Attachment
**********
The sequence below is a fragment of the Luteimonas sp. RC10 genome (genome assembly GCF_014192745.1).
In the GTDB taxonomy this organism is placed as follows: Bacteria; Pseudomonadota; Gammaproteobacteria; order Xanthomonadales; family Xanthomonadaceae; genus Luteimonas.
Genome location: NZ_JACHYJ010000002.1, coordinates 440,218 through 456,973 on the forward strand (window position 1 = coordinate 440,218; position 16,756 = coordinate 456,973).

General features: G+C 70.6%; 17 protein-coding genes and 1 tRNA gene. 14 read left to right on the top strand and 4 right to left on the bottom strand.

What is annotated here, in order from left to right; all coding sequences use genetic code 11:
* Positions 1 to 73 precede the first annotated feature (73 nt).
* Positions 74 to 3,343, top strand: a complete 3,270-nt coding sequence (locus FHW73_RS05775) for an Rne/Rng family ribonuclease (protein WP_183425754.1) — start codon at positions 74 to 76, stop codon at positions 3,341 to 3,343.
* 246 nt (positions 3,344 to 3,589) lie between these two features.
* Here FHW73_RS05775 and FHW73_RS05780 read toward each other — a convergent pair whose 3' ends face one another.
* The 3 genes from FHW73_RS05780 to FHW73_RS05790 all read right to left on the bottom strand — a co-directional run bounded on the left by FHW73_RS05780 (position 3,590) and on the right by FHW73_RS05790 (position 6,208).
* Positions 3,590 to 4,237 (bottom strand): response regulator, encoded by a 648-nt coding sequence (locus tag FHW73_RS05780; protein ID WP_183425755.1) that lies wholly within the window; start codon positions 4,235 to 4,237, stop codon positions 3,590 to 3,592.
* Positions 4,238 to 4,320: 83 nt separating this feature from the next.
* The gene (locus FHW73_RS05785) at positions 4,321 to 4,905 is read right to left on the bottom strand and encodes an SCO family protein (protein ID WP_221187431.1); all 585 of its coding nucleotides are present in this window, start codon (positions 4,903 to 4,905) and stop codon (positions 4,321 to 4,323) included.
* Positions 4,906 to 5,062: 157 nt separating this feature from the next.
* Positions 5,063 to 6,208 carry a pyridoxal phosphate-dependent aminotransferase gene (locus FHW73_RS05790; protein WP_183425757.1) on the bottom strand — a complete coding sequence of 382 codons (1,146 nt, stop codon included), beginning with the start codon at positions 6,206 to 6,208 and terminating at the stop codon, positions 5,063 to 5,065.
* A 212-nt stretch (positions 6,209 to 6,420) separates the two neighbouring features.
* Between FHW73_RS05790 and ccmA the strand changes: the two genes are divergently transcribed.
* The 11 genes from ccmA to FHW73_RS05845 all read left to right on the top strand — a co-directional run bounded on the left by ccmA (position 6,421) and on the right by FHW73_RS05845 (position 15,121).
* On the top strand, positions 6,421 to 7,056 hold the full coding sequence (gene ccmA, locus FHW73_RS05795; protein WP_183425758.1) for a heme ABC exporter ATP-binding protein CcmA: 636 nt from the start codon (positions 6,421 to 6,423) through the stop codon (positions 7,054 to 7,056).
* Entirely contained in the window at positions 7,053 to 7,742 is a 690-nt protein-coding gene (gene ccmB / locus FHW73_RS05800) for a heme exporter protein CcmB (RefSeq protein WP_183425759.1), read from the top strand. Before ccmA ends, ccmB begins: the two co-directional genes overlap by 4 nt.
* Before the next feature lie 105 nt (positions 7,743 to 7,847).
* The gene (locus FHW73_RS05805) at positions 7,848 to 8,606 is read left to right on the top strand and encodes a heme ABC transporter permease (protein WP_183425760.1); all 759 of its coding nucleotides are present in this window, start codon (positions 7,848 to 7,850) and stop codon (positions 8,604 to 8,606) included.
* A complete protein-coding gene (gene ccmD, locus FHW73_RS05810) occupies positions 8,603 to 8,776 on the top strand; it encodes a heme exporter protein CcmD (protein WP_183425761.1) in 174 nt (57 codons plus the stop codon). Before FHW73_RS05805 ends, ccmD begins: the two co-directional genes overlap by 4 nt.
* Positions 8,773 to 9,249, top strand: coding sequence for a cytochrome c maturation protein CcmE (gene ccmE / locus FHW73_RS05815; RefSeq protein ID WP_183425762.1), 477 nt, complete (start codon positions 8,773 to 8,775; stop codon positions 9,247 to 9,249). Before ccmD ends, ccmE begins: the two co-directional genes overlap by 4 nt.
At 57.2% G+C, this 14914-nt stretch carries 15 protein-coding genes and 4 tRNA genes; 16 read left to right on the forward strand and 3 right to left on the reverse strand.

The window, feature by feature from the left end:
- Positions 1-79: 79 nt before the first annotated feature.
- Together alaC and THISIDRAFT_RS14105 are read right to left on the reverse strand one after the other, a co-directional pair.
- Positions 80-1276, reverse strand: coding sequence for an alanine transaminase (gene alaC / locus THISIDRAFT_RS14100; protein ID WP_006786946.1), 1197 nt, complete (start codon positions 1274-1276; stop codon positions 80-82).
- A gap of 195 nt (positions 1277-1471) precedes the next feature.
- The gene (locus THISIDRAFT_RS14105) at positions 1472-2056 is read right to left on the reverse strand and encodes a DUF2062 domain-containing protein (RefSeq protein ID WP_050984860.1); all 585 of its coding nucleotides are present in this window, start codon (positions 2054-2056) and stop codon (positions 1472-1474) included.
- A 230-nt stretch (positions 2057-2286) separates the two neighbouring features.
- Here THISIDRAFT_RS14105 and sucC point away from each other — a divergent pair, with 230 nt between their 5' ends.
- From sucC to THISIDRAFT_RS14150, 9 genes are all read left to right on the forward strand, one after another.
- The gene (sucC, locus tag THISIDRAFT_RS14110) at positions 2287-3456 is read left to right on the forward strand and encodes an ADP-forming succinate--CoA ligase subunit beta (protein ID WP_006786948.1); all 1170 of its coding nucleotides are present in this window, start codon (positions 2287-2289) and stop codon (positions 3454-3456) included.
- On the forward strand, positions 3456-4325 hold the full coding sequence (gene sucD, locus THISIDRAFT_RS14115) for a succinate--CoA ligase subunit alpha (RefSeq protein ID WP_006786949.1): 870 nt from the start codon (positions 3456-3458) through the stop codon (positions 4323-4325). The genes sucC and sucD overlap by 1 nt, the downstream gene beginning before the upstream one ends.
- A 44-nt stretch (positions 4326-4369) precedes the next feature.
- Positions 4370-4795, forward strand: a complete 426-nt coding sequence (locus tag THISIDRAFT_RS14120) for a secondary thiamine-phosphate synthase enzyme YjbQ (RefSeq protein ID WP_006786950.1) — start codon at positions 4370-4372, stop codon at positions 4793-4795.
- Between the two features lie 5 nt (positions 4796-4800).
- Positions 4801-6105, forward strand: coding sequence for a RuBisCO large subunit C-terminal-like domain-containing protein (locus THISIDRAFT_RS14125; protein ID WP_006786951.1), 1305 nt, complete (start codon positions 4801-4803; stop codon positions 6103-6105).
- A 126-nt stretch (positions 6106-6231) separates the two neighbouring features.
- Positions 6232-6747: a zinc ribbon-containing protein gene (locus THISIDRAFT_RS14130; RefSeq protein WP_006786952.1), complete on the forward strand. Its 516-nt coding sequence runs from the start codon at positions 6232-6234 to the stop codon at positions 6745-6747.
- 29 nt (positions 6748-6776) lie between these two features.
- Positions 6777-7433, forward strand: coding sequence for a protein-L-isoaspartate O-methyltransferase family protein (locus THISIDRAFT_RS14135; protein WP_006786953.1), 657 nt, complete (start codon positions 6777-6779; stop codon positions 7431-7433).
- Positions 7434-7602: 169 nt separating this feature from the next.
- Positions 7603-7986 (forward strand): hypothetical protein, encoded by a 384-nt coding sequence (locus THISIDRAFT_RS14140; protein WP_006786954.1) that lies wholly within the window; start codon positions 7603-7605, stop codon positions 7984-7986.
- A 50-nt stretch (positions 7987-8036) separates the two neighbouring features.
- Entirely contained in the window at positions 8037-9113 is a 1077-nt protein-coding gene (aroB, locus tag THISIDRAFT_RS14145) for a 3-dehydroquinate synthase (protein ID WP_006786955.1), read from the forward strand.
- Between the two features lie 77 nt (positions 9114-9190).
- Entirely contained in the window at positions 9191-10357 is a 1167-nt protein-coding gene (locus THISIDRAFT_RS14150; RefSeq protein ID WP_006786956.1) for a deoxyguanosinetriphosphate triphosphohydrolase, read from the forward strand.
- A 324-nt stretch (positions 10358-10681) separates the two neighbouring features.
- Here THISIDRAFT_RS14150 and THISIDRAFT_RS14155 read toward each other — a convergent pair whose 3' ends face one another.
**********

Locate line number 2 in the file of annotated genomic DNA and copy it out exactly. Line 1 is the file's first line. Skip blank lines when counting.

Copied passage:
In the GTDB taxonomy this organism is placed as follows: Bacteria; Pseudomonadota; Gammaproteobacteria; order Xanthomonadales; family Xanthomonadaceae; genus Luteimonas.